In trying to analyze the successes and failures of this mission I am left with the problem of defining the question. What is development? The ultimate goal of grassroots development has to be positive social change. Yet to my knowledge the history of positive social change is congruous with the exploding middle phenomena not the collective rising up of the poor. The young educated middle class embrace an idea, the lower classes go along in an effort to one day be middle class and the elite catch up in fear of losing their subjects. The surgeon general issues a report on smoking, young people read it, realize smoking is stupid, and the national smoking rate goes down. College students and church leaders organize sit-ins and boycotts in the south and the Civil Right Movement is born. I know what people will say “The civil rights movement started with the frustrated poor”, sure the passion came from there, but the movement started in the middle. In America rich people had running water and electricity for decades before the middle class demanded it, shortly thereafter it was seen as a right for all. The Vietnam Anti-war movement didn’t pick up any steam until middle class white kids started getting drafted. The basic idea of this theory is that the top doesn’t want change because it’s at the top already, the bottom is too involved in surviving to care, the crux is that middle part.
So how do you apply that to a country like Vanuatu, or the dozens of other countries like it with no middle class. Worldwide, despite the hand wringing and back slapping of development experts, grassroots movements have had a very spotty success record at best. Vanuatu has slid drastically backwards in its 30 years of independence despite being overloaded with foreign aid and development workers. So in a place like this, where do you find that precious middle?
(Written March 25th)
I am handwriting this blog because a week ago the worst thing possible happened, my computer died. My little 250$ ASUS netbook finally succumbed to heat and humidity. No amount of yelling or stuffing it into rice bags could revive it. I thought this blog would serve as a fitting memorial to the computer I wrote all the other ones on.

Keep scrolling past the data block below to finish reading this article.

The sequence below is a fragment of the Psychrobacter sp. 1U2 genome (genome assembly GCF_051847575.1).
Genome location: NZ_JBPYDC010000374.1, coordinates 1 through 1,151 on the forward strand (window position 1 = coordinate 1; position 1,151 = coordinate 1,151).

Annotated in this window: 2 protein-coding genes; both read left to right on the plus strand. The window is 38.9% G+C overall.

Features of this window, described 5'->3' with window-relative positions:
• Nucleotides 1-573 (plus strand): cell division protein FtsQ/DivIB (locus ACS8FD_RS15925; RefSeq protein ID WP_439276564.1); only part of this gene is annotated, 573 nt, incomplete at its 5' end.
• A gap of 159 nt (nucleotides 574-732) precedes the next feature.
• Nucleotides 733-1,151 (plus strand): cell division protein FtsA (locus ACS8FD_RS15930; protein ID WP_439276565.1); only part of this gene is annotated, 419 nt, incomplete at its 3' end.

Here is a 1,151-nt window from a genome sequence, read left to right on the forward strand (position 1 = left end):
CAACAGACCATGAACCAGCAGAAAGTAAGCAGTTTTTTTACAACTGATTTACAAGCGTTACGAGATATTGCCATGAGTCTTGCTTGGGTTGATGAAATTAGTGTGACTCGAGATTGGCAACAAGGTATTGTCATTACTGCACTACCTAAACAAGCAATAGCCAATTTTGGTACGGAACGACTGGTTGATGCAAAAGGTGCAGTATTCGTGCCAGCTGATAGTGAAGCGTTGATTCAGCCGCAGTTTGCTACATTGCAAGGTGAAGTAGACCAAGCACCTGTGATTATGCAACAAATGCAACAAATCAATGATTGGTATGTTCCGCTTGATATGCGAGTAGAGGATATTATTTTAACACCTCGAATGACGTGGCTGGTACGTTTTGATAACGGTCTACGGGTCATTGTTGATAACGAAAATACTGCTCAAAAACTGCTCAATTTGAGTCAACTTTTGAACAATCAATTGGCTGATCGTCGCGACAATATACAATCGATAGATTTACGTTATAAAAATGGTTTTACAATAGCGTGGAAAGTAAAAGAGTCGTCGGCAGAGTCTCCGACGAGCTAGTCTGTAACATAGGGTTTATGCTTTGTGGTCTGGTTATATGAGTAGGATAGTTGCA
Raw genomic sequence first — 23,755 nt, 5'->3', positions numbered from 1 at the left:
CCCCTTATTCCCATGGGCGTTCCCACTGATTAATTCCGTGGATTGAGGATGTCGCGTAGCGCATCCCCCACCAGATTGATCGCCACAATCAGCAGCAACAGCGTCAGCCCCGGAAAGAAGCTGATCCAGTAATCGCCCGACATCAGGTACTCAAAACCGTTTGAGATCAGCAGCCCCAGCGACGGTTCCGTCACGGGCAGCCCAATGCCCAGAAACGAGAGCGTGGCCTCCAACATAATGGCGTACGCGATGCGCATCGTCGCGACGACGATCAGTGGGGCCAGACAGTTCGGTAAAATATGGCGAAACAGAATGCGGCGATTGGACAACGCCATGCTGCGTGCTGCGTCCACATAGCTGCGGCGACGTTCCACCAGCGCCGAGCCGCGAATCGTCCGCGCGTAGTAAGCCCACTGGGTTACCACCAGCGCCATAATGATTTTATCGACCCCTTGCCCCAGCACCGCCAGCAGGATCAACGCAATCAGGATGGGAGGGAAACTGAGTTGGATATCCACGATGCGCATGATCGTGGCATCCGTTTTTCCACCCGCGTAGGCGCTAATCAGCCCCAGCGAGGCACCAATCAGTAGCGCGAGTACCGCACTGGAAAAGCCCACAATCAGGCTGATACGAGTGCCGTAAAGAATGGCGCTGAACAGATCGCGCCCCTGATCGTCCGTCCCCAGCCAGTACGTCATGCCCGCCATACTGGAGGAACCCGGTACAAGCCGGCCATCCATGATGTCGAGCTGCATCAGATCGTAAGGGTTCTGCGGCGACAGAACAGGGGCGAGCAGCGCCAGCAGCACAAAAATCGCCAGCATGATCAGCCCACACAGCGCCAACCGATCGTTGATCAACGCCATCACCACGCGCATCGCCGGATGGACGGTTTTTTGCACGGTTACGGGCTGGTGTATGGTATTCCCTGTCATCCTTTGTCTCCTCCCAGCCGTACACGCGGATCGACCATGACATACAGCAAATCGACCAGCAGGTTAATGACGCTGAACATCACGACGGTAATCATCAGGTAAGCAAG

I didn’t come to Vanuatu with a computer, I didn’t think it was a very “Peace Corps: thing to do. When I got here I saw that everyone else had one so the first time I got to town I ordered one online and two months later it got here. By that time I had been here for three months and had read 30 books. I’ve led a downtime free life since college and what I’ve learned is that there is a ton of downtime in Vanuatu and I’m not very good at dealing with it without some sort of visual entertainment.
In town we have a giant external HD that volunteers have filled with movies, television shows and podcasts over the years. In my total isolation with nothing else to do I have been very lucky to have a solar system that allows me to power a computer and I’ve been in TV heaven. I’ve been introduced to new series like HIMY, Dexter, Modern Family, and caught up on some old favorites like The Office, Sopranos and Futurama, I’ve even sat through some real shitty ones (24, Big Bang Theory) just because I could. I’ve watched classic movies and the Chinese pirated new releases. I even have a film review column in the volunteer newsletter. All my diligent viewing has finally led me to be recognized as something I always new was true, an authority on culture.
So I say my final goodbye to you my friend, my ASUS EEE PC Seashell Series, you had exceptional battery life and never gave me a problem until the day you died. I used to love the routine of trekking out in the morning to do whatever work I could come up with until it cooled off enough in the evening to throw on a sitcom and work out in my living room. You made rainy days (or seasons) bearable because it gave me a guilt free excuse to watch an entire season of 24 in one day. You were able to overpower cripplingly slow internet speeds and still download two or three Howard Stern shows a night when I was able to plug you in in town.
It will be several months before your replacement arrives and I desperately need to find something to do to fill the rainy day downtime. It’s been one week and I’ve read 4 books.
There have been yet another wave of prison break outs in Port Vila yet again this week and I thought I would use the opportunity to tell you all a little bit about the justice system in Vanuatu. Not an academic or fact based evaluation of course but how it appears to function to someone who has seen it for two years.